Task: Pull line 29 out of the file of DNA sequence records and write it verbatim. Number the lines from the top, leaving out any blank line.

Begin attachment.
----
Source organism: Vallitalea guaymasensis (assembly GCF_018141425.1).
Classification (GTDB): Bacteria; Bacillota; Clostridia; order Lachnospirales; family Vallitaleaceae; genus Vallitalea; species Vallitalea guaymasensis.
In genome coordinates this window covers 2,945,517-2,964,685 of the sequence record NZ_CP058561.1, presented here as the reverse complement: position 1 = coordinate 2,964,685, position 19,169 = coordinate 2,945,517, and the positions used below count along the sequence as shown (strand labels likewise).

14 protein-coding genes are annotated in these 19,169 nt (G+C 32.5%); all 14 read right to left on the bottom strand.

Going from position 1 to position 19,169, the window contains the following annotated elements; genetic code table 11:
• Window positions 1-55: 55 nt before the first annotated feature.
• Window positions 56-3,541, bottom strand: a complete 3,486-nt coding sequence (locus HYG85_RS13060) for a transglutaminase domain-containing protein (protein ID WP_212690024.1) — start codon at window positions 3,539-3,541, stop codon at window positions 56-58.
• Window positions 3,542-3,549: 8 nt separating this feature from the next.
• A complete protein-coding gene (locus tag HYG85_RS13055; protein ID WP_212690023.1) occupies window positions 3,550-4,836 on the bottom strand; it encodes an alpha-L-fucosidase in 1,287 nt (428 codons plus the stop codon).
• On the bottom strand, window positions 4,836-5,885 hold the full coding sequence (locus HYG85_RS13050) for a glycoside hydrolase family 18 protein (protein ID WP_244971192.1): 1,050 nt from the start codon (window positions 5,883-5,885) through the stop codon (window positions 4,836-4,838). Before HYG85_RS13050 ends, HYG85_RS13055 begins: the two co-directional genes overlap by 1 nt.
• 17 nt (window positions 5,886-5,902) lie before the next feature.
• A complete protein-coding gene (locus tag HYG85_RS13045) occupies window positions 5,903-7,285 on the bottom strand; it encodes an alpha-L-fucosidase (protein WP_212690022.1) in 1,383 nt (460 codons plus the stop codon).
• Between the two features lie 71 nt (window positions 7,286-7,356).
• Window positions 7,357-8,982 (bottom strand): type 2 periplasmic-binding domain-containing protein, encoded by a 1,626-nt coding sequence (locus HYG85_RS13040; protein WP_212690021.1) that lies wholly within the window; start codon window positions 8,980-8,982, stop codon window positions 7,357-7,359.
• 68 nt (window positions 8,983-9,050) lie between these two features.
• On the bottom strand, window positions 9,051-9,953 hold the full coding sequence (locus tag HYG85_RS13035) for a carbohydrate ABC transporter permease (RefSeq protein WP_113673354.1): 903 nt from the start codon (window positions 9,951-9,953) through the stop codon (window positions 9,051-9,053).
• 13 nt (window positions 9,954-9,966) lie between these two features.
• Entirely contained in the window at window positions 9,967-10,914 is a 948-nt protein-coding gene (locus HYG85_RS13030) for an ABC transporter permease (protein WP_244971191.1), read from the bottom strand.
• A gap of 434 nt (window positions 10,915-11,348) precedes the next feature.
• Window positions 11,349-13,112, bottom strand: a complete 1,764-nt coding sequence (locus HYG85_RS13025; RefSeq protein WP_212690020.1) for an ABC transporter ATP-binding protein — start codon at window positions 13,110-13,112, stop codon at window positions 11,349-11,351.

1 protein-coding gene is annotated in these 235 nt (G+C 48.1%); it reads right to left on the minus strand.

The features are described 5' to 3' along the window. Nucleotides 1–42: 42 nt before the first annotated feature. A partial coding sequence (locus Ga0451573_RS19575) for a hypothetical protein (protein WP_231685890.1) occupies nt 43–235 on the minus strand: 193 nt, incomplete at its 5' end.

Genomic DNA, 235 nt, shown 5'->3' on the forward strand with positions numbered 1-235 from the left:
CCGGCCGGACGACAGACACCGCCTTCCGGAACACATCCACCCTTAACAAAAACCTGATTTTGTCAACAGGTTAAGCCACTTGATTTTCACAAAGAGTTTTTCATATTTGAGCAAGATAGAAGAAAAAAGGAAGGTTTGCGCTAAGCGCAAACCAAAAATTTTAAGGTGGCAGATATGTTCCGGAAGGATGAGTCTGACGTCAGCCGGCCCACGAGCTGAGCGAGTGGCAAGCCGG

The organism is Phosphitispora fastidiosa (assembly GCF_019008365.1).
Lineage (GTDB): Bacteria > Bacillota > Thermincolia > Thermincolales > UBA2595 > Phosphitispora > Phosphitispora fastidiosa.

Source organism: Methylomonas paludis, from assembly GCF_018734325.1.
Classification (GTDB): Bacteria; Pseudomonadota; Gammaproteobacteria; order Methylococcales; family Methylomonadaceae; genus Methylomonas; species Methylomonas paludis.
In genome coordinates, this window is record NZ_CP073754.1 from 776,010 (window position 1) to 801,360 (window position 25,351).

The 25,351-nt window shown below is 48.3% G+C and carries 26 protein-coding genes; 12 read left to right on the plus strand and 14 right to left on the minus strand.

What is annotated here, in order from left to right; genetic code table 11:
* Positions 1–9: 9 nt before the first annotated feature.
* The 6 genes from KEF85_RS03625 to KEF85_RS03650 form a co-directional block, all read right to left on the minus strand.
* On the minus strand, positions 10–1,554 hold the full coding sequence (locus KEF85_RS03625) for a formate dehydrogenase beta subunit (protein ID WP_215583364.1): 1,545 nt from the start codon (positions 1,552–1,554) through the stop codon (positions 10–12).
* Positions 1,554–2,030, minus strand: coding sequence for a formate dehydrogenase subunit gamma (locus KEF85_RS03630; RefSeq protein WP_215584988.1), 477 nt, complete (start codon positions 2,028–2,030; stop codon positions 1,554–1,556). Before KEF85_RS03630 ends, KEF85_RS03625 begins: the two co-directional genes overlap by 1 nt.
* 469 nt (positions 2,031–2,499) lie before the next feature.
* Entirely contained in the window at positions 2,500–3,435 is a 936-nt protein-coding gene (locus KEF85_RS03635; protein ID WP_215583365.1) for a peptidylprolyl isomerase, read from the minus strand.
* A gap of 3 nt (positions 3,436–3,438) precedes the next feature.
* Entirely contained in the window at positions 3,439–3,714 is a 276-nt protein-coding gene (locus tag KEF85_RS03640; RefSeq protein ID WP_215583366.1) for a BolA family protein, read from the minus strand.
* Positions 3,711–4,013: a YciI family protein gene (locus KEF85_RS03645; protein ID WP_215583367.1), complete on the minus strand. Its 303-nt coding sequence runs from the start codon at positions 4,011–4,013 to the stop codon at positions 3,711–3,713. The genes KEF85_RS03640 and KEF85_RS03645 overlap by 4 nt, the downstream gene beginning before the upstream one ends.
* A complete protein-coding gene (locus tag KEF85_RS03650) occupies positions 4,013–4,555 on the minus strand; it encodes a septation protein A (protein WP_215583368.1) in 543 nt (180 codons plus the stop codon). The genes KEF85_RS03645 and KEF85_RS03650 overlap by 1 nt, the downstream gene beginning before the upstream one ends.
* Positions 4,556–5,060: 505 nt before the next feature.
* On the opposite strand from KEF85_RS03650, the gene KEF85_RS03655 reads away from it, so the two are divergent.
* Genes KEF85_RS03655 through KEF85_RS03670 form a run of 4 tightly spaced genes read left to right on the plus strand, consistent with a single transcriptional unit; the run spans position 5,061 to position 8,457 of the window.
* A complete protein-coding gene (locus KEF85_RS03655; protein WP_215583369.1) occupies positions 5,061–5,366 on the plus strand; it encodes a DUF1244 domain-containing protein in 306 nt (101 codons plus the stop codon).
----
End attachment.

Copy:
In genome coordinates, this window is record NZ_CP073754.1 from 776,010 (window position 1) to 801,360 (window position 25,351).